Increasing maritime cooperation in the Indian Ocean has propelled India to engage in extensive maritime diplomacy with the other countries in the Quadrilateral Security Dialogue for maintaining a free and open Indo-Pacific region.
One advanced maritime exercise, Malabar 2022, was held from November 8 to 18 by the navies of India, the US, Japan and Australia in the Seas of Japan. This edition of the exercise marked its 30th anniversary and was hosted by the Japan Maritime Self-Defense Force (JMSDF).
The Malabar exercise happened to occur at a significant time amid China’s expansionist behavior in the Indo-Pacific region and North Korea’s missile tests.
The first Malabar exercise was in 1992 between the United States and India. Japan became a permanent participant in 2015 and Australia joined in 2020. All four Quad member countries participated in the Malabar exercise to enhance integration and employment of advanced warfare tactics.
Maritime security aims to address challenges concerning piracy, smuggling and unregulated fishing in international waters. The Quad member countries are deeply committed to the rule of law and to responding to such illicit activities.
One of the main highlights of this year’s Malabar exercise was the War at Sea exercise, which further enabled the navies of all four nations to consolidate interoperability and embrace their tactical skills.
A logistics support agreement among all the participating countries was validated during the exercise. Malabar 2022 included high-end tactical training as well as submarine integration along with anti-submarine warfare training and maritime interdiction operations.
This exercise was a great opportunity for the like-minded nations of the Quad to work together toward maintaining security and stability in the Indo-Pacific region. In this Malabar exercise, 11 surface ships along with a nuclear-capable aircraft participated with integrated air elements.
This year’s Malabar exercise was conducted by the JMSDF and through this, Japan was able to improve its capabilities and deepen cooperation with the Indian, US and Australian navies.
Through this multilateral defense exercise, India got a chance to demonstrate its capabilities of anti-submarine warfare (ASW) and the special operation forces in cooperation with other members of the Quad. A Shivalik-class stealth frigate, a P8I aircraft and a Kamorta-class ASW unit were included by India in the Malabar exercise.
A new Indo-Pacific partnership was announced at the Quad leaders’ summit in Tokyo in May. Maritime Domain Awareness (MDA) involves sharing commercially available satellite data and also alerting Southeast Asian countries regarding territorial intrusions. It also allows alerts regarding the ships carrying out illegal fishing and piracy in waters within their maritime boundaries.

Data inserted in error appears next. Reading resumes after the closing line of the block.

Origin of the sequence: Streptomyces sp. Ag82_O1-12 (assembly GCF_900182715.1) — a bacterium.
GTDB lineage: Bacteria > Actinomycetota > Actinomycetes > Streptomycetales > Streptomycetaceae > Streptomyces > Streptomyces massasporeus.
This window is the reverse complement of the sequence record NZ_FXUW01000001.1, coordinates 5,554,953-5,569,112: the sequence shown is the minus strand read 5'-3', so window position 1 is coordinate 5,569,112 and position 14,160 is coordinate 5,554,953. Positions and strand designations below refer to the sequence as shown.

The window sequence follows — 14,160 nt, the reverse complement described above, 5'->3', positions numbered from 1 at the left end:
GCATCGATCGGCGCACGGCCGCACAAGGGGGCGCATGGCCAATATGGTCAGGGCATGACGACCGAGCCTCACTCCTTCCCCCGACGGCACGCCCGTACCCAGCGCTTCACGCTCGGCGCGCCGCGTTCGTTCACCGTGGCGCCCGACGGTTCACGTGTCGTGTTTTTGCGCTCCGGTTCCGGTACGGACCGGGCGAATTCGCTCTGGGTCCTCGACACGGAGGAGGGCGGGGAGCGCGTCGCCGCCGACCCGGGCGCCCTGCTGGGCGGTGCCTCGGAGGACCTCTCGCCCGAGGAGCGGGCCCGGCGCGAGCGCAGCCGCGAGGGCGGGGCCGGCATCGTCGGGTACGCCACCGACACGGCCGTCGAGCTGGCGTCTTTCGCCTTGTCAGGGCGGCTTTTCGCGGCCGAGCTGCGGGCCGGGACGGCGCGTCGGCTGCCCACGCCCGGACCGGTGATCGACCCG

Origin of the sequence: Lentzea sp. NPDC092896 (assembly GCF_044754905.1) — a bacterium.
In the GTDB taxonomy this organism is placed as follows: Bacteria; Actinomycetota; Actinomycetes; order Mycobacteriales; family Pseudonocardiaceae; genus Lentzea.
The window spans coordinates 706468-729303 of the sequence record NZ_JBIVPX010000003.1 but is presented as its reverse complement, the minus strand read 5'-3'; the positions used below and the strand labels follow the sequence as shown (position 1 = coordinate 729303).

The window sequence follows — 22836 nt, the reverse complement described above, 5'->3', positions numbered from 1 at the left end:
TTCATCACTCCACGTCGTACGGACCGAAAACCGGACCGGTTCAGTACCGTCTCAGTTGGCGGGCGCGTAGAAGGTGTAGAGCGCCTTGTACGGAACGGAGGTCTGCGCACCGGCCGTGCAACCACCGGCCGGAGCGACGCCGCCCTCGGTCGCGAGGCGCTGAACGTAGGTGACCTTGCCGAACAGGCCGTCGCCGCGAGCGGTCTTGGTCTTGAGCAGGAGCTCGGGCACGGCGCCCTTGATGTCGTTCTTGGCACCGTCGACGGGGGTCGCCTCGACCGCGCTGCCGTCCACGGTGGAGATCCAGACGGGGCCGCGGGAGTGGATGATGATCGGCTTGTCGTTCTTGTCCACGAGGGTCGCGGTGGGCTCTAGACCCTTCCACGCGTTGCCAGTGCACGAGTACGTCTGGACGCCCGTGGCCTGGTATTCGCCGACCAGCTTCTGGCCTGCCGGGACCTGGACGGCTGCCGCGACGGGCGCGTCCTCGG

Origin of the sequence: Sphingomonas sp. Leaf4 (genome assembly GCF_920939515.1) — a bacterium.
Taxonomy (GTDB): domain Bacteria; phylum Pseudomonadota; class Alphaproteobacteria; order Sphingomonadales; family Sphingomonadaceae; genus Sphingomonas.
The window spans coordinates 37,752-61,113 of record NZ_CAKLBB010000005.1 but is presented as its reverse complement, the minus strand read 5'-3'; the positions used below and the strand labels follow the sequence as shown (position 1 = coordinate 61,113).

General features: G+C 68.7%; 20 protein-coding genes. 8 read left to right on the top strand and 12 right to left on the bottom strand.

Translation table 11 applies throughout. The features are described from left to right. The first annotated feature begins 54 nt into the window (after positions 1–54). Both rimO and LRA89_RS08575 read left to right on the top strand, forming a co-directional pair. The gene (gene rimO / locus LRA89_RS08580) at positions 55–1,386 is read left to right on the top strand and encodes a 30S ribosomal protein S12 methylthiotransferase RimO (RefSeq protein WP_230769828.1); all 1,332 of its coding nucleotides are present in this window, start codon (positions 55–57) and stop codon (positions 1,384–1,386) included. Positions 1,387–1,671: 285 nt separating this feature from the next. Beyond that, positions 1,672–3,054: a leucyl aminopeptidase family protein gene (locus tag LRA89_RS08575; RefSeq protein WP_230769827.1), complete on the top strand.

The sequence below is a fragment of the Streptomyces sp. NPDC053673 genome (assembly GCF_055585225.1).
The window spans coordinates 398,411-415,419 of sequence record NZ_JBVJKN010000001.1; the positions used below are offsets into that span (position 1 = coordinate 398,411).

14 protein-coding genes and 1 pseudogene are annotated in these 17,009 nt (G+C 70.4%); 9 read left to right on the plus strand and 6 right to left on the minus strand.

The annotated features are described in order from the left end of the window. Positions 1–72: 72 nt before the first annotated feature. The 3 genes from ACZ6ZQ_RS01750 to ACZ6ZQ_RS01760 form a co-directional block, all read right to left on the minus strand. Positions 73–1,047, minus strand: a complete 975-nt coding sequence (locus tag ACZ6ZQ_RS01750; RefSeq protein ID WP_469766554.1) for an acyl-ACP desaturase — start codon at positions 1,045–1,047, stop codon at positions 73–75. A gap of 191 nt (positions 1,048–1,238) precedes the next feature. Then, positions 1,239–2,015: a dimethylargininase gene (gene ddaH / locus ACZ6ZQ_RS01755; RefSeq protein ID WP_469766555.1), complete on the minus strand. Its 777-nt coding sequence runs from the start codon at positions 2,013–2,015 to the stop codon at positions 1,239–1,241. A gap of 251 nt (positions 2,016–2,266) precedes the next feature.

MDA will give the ability to Pacific Islands, those in the Indian Ocean and Southeast Asia to monitor international waters and further uphold a free and open Indo-Pacific. China’s maritime territorial disputes with such countries as Indonesia, the Philippines, Vietnam, Japan and Malaysia make it even more vital for Quad member countries to focus on maintaining security and stability in the region.
India has been on the defensive side regarding China’s behavior in recent years and can build on the MDA and further strengthen its regional outreach.
The rise of the Chinese navy in the Indo-Pacific region has propelled all four Quad countries to come together to develop joint strategies through military exercises. India aims to challenge China’s activities in the region with support from Australia, the US and Japan to maintain a rules-based order.
It is vital to maintain a continuous maritime domain awareness to foster maritime security, and the Quad nations have the resources required to maintain a robust MDA. The Quad’s fundamental focus should be to combine the MDA efforts into a shared common operational picture that would help enhance situational awareness of maritime security.
The Quad can improve its military response to maritime security by organizing training for interoperability among its nations and also participants from the Association of Southeast Asian Nations. It is also widely noted that the Quad’s involvement in the Indian Ocean region would be useful for developing cooperation with other friendly naval powers.
The Indian Navy must deepen its engagement with the navies of the United States, Japan, France, Australia and Britain to enhance interoperability and to acquire critical strategic technology.